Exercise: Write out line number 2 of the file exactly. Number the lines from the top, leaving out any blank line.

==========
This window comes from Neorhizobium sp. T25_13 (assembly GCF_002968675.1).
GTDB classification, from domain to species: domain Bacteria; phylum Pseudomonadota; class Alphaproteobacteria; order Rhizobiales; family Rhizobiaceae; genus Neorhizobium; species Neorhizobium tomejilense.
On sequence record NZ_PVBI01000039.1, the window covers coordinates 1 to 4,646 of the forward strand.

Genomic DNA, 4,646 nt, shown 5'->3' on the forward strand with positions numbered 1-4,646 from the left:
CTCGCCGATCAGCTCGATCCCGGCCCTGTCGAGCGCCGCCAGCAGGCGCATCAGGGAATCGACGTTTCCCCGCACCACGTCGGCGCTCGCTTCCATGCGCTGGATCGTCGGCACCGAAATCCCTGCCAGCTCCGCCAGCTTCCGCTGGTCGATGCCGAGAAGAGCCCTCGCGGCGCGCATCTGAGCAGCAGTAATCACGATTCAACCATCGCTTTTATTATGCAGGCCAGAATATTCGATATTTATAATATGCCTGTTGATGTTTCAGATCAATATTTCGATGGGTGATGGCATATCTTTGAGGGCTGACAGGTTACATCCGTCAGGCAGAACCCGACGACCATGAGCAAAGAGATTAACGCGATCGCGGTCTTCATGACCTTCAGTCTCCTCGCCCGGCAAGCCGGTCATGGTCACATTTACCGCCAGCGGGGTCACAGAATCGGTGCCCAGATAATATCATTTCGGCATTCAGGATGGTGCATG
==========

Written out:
GTDB classification, from domain to species: domain Bacteria; phylum Pseudomonadota; class Alphaproteobacteria; order Rhizobiales; family Rhizobiaceae; genus Neorhizobium; species Neorhizobium tomejilense.